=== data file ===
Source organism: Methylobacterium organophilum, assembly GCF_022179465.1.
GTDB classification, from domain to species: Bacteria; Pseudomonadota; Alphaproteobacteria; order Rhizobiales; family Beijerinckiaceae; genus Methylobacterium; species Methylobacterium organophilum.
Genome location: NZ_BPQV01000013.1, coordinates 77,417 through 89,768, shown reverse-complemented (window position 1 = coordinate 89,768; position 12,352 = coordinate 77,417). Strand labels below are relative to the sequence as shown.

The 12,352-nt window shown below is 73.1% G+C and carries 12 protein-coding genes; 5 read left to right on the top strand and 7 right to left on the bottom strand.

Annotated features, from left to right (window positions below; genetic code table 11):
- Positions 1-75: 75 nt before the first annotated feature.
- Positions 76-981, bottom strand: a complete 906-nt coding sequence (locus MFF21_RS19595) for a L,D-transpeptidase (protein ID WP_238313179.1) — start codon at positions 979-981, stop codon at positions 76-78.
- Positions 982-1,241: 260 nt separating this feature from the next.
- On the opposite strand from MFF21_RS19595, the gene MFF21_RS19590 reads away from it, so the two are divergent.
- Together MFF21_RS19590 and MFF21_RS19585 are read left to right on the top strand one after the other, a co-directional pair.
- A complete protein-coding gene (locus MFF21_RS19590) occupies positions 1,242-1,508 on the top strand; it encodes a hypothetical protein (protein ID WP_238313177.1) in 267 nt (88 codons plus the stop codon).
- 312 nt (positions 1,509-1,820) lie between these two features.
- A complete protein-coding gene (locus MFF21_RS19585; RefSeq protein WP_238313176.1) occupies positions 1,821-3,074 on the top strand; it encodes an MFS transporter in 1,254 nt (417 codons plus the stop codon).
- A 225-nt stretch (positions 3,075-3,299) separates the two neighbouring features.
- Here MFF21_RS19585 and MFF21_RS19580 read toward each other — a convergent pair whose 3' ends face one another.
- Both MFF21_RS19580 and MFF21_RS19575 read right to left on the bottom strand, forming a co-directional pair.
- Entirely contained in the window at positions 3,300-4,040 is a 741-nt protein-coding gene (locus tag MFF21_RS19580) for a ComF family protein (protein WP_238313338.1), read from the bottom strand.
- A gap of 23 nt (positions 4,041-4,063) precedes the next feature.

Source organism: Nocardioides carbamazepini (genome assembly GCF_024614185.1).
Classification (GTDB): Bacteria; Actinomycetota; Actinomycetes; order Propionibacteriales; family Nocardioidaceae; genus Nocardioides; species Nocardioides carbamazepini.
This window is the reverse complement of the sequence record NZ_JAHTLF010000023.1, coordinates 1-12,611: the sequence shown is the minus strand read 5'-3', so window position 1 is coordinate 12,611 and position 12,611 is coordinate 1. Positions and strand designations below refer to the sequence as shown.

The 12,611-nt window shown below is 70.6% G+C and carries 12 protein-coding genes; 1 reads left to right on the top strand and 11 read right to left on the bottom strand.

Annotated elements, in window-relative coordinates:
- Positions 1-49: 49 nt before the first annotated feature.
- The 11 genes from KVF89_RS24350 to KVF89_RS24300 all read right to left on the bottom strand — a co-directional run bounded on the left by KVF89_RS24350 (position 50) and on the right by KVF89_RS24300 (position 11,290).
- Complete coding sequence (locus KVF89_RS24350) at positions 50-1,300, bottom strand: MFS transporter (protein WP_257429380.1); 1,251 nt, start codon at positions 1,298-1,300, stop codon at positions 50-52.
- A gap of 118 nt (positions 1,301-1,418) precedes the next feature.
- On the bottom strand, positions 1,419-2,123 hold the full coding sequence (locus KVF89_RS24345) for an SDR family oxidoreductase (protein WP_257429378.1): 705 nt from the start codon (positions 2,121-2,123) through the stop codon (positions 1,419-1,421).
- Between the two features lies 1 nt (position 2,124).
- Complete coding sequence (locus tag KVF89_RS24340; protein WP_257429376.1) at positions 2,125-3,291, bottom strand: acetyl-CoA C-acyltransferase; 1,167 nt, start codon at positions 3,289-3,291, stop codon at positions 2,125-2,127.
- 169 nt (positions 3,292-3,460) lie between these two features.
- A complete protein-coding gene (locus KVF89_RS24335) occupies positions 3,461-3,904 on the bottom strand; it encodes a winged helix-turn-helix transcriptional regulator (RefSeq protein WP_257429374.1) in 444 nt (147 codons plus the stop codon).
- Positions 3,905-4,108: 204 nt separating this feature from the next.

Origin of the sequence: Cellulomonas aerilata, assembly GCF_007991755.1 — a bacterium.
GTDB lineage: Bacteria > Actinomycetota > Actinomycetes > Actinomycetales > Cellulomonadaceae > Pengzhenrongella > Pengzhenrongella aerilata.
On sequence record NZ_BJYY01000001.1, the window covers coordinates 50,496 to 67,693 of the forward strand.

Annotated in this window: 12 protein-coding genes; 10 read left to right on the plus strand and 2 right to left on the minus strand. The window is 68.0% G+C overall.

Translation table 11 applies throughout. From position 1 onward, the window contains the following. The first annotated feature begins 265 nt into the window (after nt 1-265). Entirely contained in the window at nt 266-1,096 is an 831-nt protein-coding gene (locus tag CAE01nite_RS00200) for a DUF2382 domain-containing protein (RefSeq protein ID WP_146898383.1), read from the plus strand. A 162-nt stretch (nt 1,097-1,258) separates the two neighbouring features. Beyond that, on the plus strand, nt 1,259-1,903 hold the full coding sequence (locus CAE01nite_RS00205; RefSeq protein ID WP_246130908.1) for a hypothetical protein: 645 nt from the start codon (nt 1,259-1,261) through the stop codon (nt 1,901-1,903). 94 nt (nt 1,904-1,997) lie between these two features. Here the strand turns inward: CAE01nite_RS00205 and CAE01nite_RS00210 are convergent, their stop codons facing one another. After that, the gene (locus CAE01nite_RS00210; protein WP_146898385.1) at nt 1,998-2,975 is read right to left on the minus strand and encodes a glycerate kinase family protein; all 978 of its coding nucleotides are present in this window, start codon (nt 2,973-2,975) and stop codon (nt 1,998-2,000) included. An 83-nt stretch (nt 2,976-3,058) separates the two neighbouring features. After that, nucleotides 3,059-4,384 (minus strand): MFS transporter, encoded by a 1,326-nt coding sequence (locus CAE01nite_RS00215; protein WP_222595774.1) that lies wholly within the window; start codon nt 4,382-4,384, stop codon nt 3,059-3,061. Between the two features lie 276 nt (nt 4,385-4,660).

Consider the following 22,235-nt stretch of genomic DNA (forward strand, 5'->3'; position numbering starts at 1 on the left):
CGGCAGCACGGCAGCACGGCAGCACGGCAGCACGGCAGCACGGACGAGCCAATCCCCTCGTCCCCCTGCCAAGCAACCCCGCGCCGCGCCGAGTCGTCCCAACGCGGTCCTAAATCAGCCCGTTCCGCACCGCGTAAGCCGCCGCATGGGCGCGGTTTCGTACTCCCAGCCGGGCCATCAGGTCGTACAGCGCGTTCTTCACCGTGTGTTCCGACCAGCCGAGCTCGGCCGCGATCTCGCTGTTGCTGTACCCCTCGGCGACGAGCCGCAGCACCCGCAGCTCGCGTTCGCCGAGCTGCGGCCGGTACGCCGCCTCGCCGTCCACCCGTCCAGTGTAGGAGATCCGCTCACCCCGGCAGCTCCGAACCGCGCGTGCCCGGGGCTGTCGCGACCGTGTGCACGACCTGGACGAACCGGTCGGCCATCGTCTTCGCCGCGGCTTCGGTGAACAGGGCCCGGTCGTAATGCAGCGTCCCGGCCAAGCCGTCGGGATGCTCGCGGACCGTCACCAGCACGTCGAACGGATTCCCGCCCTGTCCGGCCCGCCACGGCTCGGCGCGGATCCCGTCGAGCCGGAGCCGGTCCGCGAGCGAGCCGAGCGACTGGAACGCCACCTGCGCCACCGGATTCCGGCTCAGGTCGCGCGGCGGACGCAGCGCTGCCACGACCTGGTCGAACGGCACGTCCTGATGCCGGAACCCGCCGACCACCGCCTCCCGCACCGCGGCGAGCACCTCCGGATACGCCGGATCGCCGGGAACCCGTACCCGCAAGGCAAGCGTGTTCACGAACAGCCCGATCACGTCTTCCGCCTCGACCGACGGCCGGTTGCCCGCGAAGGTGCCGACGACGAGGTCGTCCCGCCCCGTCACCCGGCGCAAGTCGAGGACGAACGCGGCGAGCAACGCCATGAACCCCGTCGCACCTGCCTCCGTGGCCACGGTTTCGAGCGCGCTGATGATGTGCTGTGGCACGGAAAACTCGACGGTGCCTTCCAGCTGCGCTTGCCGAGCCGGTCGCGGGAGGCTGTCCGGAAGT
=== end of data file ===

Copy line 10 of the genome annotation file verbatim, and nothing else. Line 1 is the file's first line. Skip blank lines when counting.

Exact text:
- Together MFF21_RS19590 and MFF21_RS19585 are read left to right on the top strand one after the other, a co-directional pair.